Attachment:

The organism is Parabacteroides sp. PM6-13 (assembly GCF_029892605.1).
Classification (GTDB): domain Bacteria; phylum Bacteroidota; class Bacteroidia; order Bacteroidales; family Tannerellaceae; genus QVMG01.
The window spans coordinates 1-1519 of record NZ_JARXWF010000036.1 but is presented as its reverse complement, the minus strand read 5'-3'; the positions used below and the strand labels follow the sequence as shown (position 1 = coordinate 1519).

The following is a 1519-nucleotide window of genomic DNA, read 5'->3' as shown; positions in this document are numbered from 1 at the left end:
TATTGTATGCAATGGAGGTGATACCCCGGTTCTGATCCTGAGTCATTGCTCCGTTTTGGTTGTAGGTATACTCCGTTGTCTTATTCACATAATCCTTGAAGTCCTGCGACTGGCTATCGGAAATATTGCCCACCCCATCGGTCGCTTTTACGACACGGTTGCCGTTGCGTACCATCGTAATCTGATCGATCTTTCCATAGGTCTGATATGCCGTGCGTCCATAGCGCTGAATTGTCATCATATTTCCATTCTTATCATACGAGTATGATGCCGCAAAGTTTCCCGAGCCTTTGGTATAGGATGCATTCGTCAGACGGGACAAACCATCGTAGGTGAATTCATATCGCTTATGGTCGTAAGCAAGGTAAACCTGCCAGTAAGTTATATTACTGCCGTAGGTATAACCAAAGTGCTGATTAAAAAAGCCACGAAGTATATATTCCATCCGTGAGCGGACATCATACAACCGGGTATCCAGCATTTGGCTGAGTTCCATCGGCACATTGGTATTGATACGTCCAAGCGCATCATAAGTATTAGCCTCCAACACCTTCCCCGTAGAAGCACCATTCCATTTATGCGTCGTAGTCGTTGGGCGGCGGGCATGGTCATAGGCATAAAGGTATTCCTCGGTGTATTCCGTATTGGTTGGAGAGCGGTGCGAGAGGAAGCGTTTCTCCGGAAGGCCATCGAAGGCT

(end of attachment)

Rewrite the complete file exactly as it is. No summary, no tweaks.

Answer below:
The organism is Parabacteroides sp. PM6-13 (assembly GCF_029892605.1).
Classification (GTDB): domain Bacteria; phylum Bacteroidota; class Bacteroidia; order Bacteroidales; family Tannerellaceae; genus QVMG01.
The window spans coordinates 1-1519 of record NZ_JARXWF010000036.1 but is presented as its reverse complement, the minus strand read 5'-3'; the positions used below and the strand labels follow the sequence as shown (position 1 = coordinate 1519).

The following is a 1519-nucleotide window of genomic DNA, read 5'->3' as shown; positions in this document are numbered from 1 at the left end:
TATTGTATGCAATGGAGGTGATACCCCGGTTCTGATCCTGAGTCATTGCTCCGTTTTGGTTGTAGGTATACTCCGTTGTCTTATTCACATAATCCTTGAAGTCCTGCGACTGGCTATCGGAAATATTGCCCACCCCATCGGTCGCTTTTACGACACGGTTGCCGTTGCGTACCATCGTAATCTGATCGATCTTTCCATAGGTCTGATATGCCGTGCGTCCATAGCGCTGAATTGTCATCATATTTCCATTCTTATCATACGAGTATGATGCCGCAAAGTTTCCCGAGCCTTTGGTATAGGATGCATTCGTCAGACGGGACAAACCATCGTAGGTGAATTCATATCGCTTATGGTCGTAAGCAAGGTAAACCTGCCAGTAAGTTATATTACTGCCGTAGGTATAACCAAAGTGCTGATTAAAAAAGCCACGAAGTATATATTCCATCCGTGAGCGGACATCATACAACCGGGTATCCAGCATTTGGCTGAGTTCCATCGGCACATTGGTATTGATACGTCCAAGCGCATCATAAGTATTAGCCTCCAACACCTTCCCCGTAGAAGCACCATTCCATTTATGCGTCGTAGTCGTTGGGCGGCGGGCATGGTCATAGGCATAAAGGTATTCCTCGGTGTATTCCGTATTGGTTGGAGAGCGGTGCGAGAGGAAGCGTTTCTCCGGAAGGCCATCGAAGGCT